But if following Jesus is so hard, how can any of us call ourselves disciples? How can I call myself a disciple of Jesus when I don’t want to forsake all for Him, when I don’t want to undergo persecution, when I don’t have the strength to bear up under the cross? Beloved, with man this is impossible, but with God, all things are possible. If you concentrate on yourself and your own worthiness and works, all you will find is sin and death and idolatry. But you do not call yourself to faith. God calls you! You do not make your decision for Jesus. God makes His decision for you! You can reject God. But God never rejects you! Instead He sacrifices His Son on the cross for the forgiveness of your sins. He calls you to repentance and He calls you to faith. The Son of God, Jesus Christ, who bore for us the load of this world’s sin, your sin and my sin, on the cross of Calvary, and who has also conquered death in His victorious resurrection from the dead, says to you this morning and each time you encounter His Holy Word: “Follow me.” The initiative always comes from Him. The Holy Spirit works through that Word to give you faith. The Holy Spirit calls you by the Gospel, enlightens you with His gifts, sanctifies and keeps you in the one true faith. Following Jesus is hard, but the Holy Spirit carries you. When the cross seems too heavy, take comfort in the fact that you do not bear it alone. While you bear the cross, God bears you.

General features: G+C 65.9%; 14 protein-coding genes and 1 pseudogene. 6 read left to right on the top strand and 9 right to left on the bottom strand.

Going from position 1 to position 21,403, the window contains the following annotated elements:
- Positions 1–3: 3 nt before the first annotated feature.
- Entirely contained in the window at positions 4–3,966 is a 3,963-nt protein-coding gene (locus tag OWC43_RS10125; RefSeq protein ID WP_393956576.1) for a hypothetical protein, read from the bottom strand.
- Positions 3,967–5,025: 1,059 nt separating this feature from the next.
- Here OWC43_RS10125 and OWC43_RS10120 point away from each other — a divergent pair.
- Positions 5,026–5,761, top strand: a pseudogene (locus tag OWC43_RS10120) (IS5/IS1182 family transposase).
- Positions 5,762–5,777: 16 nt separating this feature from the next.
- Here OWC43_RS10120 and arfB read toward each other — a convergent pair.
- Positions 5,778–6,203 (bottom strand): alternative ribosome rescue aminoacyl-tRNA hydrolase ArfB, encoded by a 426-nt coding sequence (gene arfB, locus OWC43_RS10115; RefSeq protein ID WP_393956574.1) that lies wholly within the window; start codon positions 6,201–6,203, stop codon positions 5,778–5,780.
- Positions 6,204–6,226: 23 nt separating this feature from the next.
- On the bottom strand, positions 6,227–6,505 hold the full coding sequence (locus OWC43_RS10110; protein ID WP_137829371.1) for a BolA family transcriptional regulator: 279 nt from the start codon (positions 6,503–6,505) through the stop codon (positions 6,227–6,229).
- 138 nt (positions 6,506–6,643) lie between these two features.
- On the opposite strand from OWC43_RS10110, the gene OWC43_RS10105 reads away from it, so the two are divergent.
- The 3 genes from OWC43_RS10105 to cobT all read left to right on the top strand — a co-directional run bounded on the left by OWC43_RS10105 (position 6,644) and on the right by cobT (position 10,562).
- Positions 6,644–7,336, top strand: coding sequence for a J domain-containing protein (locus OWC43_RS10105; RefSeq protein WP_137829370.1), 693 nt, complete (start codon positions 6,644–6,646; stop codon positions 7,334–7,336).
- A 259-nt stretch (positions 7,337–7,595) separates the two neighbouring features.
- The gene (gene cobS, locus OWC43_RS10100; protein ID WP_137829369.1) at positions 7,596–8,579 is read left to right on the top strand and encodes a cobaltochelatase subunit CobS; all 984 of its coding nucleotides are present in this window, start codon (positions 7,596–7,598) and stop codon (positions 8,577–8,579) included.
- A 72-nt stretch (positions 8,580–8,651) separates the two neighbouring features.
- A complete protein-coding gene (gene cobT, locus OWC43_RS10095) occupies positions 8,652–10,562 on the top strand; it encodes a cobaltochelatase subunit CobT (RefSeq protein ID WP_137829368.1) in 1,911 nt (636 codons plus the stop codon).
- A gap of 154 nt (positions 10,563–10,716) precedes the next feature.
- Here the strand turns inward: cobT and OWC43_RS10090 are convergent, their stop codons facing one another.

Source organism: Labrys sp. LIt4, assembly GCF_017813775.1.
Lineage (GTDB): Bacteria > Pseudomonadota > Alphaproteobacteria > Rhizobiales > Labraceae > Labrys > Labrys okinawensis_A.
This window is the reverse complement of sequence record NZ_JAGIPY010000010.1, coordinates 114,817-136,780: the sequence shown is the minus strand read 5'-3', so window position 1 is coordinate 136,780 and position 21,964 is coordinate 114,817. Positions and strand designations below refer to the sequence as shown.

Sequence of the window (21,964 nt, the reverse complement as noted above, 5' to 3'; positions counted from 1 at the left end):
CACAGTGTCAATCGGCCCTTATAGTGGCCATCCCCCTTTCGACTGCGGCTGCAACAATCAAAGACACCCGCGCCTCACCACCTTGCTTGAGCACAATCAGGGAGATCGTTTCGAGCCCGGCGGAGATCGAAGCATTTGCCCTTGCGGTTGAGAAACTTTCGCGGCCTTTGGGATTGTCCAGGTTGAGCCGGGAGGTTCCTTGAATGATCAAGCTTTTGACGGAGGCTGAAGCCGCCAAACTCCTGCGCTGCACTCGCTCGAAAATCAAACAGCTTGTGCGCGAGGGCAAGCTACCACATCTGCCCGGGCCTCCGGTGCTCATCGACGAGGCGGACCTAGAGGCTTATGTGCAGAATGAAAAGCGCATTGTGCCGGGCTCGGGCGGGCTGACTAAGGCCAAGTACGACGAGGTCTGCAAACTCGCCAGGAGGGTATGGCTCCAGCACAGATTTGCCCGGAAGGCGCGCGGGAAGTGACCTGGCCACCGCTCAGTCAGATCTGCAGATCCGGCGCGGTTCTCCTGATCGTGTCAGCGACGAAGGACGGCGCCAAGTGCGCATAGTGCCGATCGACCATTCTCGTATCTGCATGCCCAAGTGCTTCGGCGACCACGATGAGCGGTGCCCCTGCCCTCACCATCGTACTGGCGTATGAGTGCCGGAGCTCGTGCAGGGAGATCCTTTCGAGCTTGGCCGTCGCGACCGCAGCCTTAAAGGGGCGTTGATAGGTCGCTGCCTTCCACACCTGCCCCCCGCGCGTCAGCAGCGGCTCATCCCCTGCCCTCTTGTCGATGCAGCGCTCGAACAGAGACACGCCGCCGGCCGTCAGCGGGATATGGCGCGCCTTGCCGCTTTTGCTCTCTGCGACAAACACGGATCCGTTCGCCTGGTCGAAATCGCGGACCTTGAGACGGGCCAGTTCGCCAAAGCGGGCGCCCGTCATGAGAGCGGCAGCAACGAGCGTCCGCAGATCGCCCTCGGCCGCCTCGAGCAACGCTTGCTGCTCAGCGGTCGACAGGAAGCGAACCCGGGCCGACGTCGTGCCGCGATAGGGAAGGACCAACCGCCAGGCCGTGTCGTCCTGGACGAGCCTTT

Yes beloved, in Christ, whose possession you are, into whom you have been baptized, you have the full and free forgiveness of all your sins, including the sin idolatry that so often hinders your flesh from heeding Jesus’ call to follow. Jesus gives you new life. Every time you hear or read the Word of God, every time you recall your Baptism, every time you are absolved of your sins, and every time you receive the Lord’s body and blood, our gracious Triune God is calling you again, enlightening you, sanctifying you, and keeping you in the one true faith. Which is to say, our God is working through the Gospel, creating faith and giving you strength for each day as you bear the various crosses and undergo the various trials he allows to come upon you. This is indeed Gospel, Good News. For in Christ, all that is wrong with you is made right again. You have eternal life, the promise of heaven and the resurrection, and peace with God. Your will is no longer in captivity to sin. You are disciples, those under the discipline of Jesus. You follow Him.